History of Community Organizing in Chicago

By Josh Joh-Jung
New Organizing Project blogger

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Aight ya’ll. I know I ain’t been here in a minute so my bad. But ay freals this whole college thing is a doozy. No joke. So lemme go ahead and make up for time lost and give ya’ll a quick history lesson on grassroots organizing in Chi-town.

Chicago – the windy city, infamous for it’s freezing long winters, Italian beef, deep dish pizza, and community organizing? Chicago may not look like a lot from the outside but this city has been at the heart of community grassroots movement dating back to the early 20th century.

So lets first begin with a man who set off a chain reaction organizing in Chicago, Saul Alinsky. This cat got started in the neighborhoods of Chicago getting folks interested in forming various organizations for improvement in way of life and equity. He taught people how to structure modern community organizations and created a legacy for future community organizers. His philosophy of radicalism involved direct confrontation and action in an effort for change and to bring more people involved in the movement. In other words, it’s a very straightforward, forceful, aggressive attitude demanding change in the establishment. His book “Rules for Radicals” teaches the homies and homegirls his street-smart tactics and frank analysis of political situations and continues to influence thousands of community activists.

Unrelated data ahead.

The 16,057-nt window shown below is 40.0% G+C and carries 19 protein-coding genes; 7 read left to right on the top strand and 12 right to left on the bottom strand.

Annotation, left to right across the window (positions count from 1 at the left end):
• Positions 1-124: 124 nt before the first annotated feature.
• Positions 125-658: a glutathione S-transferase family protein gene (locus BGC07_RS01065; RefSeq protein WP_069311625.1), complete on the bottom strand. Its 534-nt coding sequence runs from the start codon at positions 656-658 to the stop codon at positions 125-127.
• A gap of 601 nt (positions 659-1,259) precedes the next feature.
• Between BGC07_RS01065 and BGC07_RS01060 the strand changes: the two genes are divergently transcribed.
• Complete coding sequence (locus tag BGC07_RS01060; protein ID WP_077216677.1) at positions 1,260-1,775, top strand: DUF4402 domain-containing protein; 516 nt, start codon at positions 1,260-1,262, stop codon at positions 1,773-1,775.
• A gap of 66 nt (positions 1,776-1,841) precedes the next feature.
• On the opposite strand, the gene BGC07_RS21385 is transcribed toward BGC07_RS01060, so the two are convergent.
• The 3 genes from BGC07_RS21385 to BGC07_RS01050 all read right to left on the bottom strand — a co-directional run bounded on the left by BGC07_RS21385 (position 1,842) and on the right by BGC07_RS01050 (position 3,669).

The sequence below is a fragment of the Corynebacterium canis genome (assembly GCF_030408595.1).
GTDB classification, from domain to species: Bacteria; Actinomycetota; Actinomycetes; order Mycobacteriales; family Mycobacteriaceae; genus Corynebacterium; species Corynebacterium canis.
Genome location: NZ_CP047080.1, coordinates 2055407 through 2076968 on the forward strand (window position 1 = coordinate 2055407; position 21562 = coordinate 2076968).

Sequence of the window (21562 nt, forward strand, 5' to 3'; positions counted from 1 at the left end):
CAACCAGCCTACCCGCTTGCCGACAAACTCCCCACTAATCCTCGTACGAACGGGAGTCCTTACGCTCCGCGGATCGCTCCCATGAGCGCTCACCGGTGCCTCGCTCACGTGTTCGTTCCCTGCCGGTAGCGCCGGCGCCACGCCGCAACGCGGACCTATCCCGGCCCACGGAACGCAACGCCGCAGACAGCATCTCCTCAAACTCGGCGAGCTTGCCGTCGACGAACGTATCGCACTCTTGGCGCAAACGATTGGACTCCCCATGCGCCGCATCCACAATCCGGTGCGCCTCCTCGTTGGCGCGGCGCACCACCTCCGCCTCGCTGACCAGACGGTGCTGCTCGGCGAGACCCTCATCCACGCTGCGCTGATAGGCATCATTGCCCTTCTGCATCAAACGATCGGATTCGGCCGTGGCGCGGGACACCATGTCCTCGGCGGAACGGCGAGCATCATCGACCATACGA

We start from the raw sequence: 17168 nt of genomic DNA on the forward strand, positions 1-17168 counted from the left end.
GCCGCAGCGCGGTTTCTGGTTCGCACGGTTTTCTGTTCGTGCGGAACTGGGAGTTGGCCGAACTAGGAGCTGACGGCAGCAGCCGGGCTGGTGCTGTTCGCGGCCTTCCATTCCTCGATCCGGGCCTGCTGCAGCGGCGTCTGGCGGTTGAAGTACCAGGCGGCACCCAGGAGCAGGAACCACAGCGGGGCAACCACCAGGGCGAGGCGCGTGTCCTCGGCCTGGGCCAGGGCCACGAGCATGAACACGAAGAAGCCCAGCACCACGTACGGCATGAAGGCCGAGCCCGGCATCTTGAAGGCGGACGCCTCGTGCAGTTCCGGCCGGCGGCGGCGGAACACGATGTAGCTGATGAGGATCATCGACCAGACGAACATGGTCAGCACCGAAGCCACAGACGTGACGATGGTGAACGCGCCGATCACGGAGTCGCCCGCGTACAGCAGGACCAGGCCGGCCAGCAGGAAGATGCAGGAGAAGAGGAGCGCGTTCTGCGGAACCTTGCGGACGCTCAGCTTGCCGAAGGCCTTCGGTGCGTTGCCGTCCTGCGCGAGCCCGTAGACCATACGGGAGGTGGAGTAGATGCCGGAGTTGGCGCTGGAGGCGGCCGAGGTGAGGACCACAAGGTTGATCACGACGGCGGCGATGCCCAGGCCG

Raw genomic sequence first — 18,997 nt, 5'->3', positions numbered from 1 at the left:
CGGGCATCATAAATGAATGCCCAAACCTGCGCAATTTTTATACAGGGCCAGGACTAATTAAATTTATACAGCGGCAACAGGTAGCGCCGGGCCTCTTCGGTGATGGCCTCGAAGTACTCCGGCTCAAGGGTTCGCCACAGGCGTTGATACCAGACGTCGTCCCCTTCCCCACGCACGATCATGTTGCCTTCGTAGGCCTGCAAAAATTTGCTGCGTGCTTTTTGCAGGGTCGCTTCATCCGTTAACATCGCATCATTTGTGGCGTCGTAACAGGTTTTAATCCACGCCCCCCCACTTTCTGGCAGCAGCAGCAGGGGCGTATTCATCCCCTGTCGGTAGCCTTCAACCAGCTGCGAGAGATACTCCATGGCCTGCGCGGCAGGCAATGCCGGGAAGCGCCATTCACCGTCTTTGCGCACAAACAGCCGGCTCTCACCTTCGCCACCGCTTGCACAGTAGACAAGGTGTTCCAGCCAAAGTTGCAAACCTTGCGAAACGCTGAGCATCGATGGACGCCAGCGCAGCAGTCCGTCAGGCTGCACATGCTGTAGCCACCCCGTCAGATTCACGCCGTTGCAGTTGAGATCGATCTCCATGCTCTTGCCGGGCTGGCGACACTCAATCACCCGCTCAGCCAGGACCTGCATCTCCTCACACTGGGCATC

Today the city of Chicago is a hotbed of political activity and organizing. There are many more groups with various campaigns addressing local, national, and international issues. Organizations like FYSH, IYJL, and MCYP improve conditions using the methods of Alinsky and by working with other community and government organizations in a collaborative effort.

So Chicago ain’t just home to some of the best food in the nation 😉 but also home to some of the most active community organizing efforts in the nation. So come on down to Chi-Town! 😀

Sorry for being so behind >_< I’ve had a lot of stuff piled on but its all good now 😀

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  1. did you also know that Saul Alinksy’s friend (or colleague) Herb White introduced the model of community organizing to South Korea in the late 1960s? 🙂